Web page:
It is easier for the unconscious to understand dream language than rational language. From a certain point of view, illnesses are dreams, messages that reveal unresolved problems. The “folk healers” develop personal techniques with great creativity: ceremonies, spells, strange medicines such as café au lait laxatives, rusty screw infusions, or animal excrement tablets. Some have more imagination or talent than others, but all, if consulted with faith, are useful. They speak to the primitive and superstitious individual, whom we all carry inside.
Watching these popular therapists operate, often performing miracles using the honorable tricks of a skilled magician, I came up with the notion of the “sacred trap.” For the extraordinary to occur, it is necessary for the sick to firmly believe in the possibility of a cure and accept the existence of miracles. Once the sacred trap tricks the person seeking consultation, he experiences an interior transformation that permits him to capture the world by way of the intuition rather than by reason. It is only this way that a true miracle can take place.
But I asked myself at that moment: If one eliminates the sacred trap with this artistic therapy, could a person cure another without faith? At every moment the unconscious exceeds the limits of our reason, whether by way of dreams or by futile acts. A particular incident that occurred in one of my psycho-genealogy courses indicated the way to me: at the moment in which I described the causes for the neurosis, a medical student of surgery fell on the floor twisting with painful spasms. It seemed like an epileptic seizure. In the middle of general panic, without anyone knowing how to help him, I went over to the inflicted person and, without knowing why, I removed, with a lot of trouble, his wedding band from the ring finger of his left hand. Immediately, he calmed down. I noticed that the objects that surround and accompany us form part of the language of the unconscious. In this way, putting a ring on a person can imprison him, taking this ring away can alleviate him . . .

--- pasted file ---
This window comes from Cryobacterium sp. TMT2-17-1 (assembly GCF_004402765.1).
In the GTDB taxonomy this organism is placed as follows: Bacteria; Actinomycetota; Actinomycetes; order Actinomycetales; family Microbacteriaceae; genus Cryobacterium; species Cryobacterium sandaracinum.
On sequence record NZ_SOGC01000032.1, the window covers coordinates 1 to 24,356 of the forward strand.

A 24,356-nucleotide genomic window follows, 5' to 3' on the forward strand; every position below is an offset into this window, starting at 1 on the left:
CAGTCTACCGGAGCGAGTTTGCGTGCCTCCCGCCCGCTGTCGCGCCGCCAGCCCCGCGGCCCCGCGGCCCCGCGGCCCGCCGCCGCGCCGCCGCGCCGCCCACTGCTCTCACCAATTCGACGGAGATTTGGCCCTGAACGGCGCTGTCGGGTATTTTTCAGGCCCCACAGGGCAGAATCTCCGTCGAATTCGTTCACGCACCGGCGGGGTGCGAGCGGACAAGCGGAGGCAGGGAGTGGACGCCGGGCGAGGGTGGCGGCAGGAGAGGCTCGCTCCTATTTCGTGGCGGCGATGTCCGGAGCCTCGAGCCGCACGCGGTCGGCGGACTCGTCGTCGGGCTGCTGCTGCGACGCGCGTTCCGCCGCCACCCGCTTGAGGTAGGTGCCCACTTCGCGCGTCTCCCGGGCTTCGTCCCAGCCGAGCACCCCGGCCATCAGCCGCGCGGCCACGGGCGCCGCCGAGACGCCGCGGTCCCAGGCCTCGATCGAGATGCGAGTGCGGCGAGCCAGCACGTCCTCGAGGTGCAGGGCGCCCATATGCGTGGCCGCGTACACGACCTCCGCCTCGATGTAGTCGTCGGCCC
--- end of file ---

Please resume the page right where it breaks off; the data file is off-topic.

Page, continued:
Another experience, which had very revealing results: When my son Adan was six months old, he was ill with a very bad case of bronchitis. A doctor friend of mine, an herbalist, prescribed drops of essential oils. My ex-wife Valeria, Adan’s mother, was to pour thirty drops into his mouth three times per day. She quickly complained that the boy was not getting better.
I told her, “The problem is you don’t believe in the remedy. In what religion were you brought up?”
“Like every Mexican, Catholic!”
“Then we are going to incorporate faith into these drops. Each time you administer them, say an Our Father.”
That’s how Valeria did it. Adan recovered quickly.
So when a person seeking consultation asked me how to solve a problem I began, with great care, to prescribe what I called “psychomagic” with my Tarot readings.
Why not ordinary “magic”?
A witch doctor, supported by the spiritual superstitions of the patient, must present himself like the owner of superhuman powers obtained through a secret initiation and relying on divine and infernal allies in order to cure. The remedies they provide are a mystery to their clients, and the actions they recommend are intended to be performed without knowing why. In psychomagic, to the contrary, we need the individual’s understanding instead of superstitious beliefs. The person should know the reason for each of his actions. The psychomagician makes the transition from witch doctor to adviser: thanks to these prescriptions, the patient is converted into his own healer.